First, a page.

The Environment Ministry’s proposal, to hastily implement a ‘stringent’ norm mandating nearly all textile processing units to eliminate liquid discharges, can result in closure of many small and medium enterprises (SMEs) and trigger large-scale job losses, according to the Textile Ministry.
In his response to the draft notification by the Ministry of Environment, Forest and Climate Change, Textiles Secretary, S. K. Panda, has said the proposed standards — mandating ‘Zero Liquid Discharge’ (ZLD) for textile processing units where waste water discharge is over 25 kilo litres a day — will be “too stringent” for the domestic textile processing industry that is largely unorganised and comprising of SMEs, according to reliable sources.
Around 94 per cent of India’s apparel workers are employed in firms with 50 workers or less, and less than six firms have over 2,000 workers, Niti Aayog Vice Chairman Arvind Panagariya had said.
The Environment Ministry also requires textile units in clusters (like Tirupur and Ludhiana) to establish a ZLD-common effluent treatment plants irrespective of their waster water discharge levels.
Setting up ZLD-effluent treatment plants will need huge initial capital investment as well as high recurring expenditure making it commercially non-viable, the secretary said.
Citing several representations from the textile sector against such norms, he also said insisting on ZLD could in turn result in closure of several units and unemployment for workers in those units.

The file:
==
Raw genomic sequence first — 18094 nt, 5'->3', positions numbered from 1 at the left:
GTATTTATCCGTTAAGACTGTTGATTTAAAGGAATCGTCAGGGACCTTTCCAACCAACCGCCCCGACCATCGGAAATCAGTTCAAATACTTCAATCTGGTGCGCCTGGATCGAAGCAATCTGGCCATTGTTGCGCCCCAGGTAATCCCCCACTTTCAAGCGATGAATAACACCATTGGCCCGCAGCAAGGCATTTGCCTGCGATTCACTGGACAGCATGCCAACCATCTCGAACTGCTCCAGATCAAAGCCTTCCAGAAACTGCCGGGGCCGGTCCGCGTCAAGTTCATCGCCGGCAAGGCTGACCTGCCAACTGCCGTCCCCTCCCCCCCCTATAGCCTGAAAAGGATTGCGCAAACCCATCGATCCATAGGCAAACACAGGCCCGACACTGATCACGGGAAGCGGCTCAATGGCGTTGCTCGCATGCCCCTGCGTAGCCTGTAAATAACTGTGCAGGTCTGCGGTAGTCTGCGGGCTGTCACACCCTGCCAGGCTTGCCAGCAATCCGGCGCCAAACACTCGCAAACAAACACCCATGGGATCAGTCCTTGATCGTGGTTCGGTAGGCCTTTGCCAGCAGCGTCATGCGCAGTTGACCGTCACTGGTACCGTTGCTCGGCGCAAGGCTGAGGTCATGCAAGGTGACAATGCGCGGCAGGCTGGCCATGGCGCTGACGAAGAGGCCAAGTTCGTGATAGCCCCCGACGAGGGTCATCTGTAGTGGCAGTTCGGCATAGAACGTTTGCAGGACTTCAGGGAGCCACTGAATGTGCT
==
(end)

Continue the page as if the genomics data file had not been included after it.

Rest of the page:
Mr. Panda, therefore, said the environment ministry should consider implementing the ZLD only in a phased manner. He said the environment ministry should keep in view the larger interest of the textiles sector as well as the country’s economic development, and implement the ZLD only in a phased manner.
Meanwhile, the Textiles Ministry has set up a panel to look into the existing technologies of effluent treatment and suggesting the best available technology — after taking into account the financial and other related factors — that can be introduced in these SME units.
The Textiles Ministry has said, as a short-term measure, the best available technology will be adopted, but in the long-term, research and development will be pursued for developing cleaner and more cost-effective options.
One of the alternatives being tried out is marine discharge, where waste is recycled and the residue (which is substantially salt, and therefore considered safe) is discharged into the sea. But for that, the units will have to be located near the coastal region as setting up long pipelines from inland units to the sea will be non-viable.
The Supreme Court had several years ago asked the textile units in Tirupur (Tamil Nadu) to ensure that they do not pollute the Noyyal river and that they bring down their liquid discharge to zero. The order had led to the closure of several units in the area.
*This story first appeared on The Hindu.